josh ingram

mas.863 how to make

2 sided surface milling

surface milling and the arduous process

before you attempt surface milling, much less 2 sided surface milling, you should be aware of the process and what you are getting yourself into. There are several steps in the process:

stock (laminating mdf) back to top

knowing that i wanted to explore 2 sided surface milling, i knew i was going to need material thicker than provided. So i made several sets of laminated mdf to use as stock. Mdf is a good material for testing the process; it's not so great at looking good as a final product.

modelling back to top

there are two main factors that you should keep in mind when you are creating your model:

  • vertical edge tangencies
  • no undercuts

when doing 2 sided milling there will be a point where the two mills meet. This area will always have some amount of imperfection. no matter how hard you try, you should always factor this in. the easiest way of doing this is by planning a vertical edge tangency.

doing a 2 sided mill is, to some extent, allowing you to do under cuts that a 3 axis machine cannot do otherwise. there are significant limitation still the what can be done. undercuts are areas where a vertical bit cannot cut because there is material above it that cannot be remove because it is part of the final product. undercuts should be avoided unless you have a way to reach that area when cutting on the opposite side.

tool selection back to top

tool selection and modeling is a "chicken or the egg" scenario. You cannot fully complete one without know the other. This inherently becomes a back and forth process that, over time, one can gain an intuitive sense for. But until that time here are a few pointers to help understand the decisions that can be affected by the tools chosen.

first the amount of milling time is directly proportional to the tool diameter. the wider the tool the more material can be removed at a time. So why not use the widest tool every time? big tools are bulky and cannot fit in tight areas or provide high levels of detail (depending on your surface type). this is where modeling and tool selection meet. there are two primary types of milling tools.

  • flat end mills
  • ball end mills

with hundreds of others that can do specific tasks. if your surfaces are flat, then obviously a flat end mill will do everything you need. but if you have 3 dimensional surfaces then you will ultimately use a ball end mill to finish the surface.

tool paths back to top

it gets even more complicated still. its more of a "chicken or the egg or the ...something else that came before the chicken but not the egg" scenario. in order to select your tools you have to keep in mind several things.

  • stock(the start block of material)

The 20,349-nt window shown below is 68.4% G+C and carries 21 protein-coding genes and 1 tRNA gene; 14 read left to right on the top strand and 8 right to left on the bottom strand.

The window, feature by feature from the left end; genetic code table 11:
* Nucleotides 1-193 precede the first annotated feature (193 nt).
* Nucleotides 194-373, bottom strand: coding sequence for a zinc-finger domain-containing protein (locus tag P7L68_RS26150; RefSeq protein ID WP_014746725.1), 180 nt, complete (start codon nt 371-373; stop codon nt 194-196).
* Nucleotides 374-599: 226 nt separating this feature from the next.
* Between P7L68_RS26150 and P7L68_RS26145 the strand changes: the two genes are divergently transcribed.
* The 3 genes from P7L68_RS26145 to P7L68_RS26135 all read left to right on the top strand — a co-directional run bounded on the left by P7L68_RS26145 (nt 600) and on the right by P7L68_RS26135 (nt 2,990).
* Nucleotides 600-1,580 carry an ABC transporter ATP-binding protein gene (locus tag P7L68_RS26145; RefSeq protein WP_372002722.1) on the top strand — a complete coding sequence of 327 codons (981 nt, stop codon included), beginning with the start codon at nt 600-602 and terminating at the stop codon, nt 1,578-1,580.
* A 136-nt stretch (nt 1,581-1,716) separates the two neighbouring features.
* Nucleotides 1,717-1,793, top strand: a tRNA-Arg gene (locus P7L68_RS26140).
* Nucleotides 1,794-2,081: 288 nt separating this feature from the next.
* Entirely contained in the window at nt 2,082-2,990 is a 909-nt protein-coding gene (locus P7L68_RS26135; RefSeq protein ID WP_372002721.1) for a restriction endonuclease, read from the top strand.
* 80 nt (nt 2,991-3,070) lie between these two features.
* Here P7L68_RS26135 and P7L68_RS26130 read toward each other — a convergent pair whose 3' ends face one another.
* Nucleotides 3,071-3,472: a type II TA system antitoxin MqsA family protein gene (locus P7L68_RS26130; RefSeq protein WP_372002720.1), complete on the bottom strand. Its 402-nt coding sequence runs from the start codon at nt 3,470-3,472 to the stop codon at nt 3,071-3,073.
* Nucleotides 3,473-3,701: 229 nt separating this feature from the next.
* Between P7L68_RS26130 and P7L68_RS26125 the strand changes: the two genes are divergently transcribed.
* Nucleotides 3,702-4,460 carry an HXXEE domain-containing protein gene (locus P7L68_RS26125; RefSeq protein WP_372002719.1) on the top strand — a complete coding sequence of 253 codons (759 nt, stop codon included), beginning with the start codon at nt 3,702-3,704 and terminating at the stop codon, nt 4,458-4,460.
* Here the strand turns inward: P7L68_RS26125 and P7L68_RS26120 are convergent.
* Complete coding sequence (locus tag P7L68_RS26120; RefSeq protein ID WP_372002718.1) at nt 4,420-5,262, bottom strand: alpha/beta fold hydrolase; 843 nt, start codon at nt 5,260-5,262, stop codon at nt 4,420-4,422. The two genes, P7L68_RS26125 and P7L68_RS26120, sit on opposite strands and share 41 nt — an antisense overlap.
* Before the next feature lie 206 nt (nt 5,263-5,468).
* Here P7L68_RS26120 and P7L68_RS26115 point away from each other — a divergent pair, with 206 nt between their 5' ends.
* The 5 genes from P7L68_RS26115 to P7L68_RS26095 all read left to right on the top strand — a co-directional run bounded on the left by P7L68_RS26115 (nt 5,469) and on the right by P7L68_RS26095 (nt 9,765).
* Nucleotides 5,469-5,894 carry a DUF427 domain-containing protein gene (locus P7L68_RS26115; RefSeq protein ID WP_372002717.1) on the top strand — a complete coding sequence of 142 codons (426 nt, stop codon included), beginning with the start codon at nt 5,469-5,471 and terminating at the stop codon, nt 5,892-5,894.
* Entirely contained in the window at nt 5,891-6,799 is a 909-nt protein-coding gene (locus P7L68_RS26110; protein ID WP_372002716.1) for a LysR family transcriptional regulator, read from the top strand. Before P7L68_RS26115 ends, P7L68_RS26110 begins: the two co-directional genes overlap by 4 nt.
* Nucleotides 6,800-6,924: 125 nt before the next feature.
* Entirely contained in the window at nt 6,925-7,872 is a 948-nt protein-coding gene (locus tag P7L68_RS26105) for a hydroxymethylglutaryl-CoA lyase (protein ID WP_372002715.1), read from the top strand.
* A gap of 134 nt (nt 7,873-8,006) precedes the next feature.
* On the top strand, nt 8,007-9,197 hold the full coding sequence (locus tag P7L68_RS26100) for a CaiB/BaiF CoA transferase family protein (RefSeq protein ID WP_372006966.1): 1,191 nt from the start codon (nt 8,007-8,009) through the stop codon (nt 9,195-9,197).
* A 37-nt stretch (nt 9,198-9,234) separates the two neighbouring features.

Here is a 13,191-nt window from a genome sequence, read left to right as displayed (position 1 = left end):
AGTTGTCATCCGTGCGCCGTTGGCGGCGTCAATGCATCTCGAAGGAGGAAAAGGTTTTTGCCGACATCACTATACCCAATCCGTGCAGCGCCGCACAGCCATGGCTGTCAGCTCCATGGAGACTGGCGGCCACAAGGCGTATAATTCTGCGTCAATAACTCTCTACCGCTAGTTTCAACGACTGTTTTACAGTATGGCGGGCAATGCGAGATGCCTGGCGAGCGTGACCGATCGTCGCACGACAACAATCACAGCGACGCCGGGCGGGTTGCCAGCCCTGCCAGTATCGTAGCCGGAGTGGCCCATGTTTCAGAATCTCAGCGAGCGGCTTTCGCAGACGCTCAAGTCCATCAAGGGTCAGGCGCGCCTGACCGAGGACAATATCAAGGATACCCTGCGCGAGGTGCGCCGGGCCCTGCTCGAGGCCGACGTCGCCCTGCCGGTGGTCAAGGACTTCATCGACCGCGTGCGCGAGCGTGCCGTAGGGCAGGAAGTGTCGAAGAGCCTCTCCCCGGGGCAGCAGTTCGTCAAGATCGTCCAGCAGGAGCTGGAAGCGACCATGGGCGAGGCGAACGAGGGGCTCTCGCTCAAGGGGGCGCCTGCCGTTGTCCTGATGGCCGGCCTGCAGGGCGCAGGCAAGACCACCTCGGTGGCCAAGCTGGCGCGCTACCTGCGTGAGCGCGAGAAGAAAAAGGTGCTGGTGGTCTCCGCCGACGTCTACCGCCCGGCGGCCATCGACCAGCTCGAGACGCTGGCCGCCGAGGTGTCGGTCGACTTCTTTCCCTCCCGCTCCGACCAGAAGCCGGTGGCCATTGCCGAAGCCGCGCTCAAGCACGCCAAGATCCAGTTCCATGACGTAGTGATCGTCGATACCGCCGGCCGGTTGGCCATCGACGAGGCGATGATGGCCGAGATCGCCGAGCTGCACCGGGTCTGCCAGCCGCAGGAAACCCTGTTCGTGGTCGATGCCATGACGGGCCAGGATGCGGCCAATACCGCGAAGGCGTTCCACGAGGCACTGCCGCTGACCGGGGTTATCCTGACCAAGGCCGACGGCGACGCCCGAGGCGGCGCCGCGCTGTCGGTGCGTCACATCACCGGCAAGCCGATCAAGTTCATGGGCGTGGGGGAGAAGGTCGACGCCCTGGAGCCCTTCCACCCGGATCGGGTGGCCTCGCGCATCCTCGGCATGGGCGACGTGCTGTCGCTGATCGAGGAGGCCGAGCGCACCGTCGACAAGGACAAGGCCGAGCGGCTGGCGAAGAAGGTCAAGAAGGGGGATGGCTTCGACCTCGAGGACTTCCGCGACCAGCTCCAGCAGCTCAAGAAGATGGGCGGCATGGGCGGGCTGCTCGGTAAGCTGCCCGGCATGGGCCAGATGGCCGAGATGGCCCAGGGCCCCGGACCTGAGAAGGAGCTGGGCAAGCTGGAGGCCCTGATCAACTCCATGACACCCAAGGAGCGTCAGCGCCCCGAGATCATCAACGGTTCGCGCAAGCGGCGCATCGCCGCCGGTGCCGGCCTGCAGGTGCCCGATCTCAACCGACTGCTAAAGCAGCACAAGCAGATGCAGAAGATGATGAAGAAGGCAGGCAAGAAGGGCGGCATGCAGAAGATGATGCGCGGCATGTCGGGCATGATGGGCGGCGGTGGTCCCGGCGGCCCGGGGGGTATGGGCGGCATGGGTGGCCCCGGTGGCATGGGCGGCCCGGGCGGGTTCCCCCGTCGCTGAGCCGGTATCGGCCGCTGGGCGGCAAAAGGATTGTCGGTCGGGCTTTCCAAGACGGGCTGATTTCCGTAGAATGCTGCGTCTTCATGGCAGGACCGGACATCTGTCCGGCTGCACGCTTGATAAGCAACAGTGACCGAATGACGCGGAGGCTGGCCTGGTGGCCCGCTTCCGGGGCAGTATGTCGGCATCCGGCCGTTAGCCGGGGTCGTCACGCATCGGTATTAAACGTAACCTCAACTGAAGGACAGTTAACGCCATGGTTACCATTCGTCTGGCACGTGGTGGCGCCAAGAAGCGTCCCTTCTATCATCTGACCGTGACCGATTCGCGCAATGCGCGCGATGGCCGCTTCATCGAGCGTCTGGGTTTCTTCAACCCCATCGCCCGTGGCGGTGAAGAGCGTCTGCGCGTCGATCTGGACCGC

• rough cutting
  • finish cutting

before you can get the surface you have designed, it is important that you carve away to bulk excess material first using a larger bit. this saves time and life of finer, more delicate bits. you most also consider that when you do your finishing cuts the bit should not cut very deep at all. you risk either breaking the bit or scarring the surface of the material. so it is important to plan out your roughing paths such that what ever your final cutting tool is, you are only finishing the surface, not removing excess material.

the other important part that i haven't mentioned but is crucial is the program you create your tool paths in. I am using Rhinocam, a plugin for rhino, but there are several to chose from and it is important to make sure the which ever one you choose it can post process the tool paths into a language your CNC will understand.

jig back to top

this is a very crucial part of the process. if you are going to do a 2 sided mill, you need a mechanism to allow for the maximum amount of alignment after flipping the piece. dimensions before incredibly important. for every fraction you are off when you flip the piece to do the 2nd mill you have doubled your error. so what seems like a small amount of play can actually ruin the piece.

there are any number of methods for creating a jig. the method i used in this process was to use a rectangular stock and create a frame the it fit into snugly. this way when i flipped the piece i could put it back into the jig and know that my 'x' and 'y' zeros are as accurate as possible. this worked because i did not remove a large amount of the top surface in the 1st mill leaving ample surface area for the stock to rest on.

touch-up back to top

now if everything went as planned in the milling process, you will probably need to do a little clean up. depending on the material it may require a little sanding or filing to make the edge where the two mills meet look as good as possible.


small bowl milling (rollover)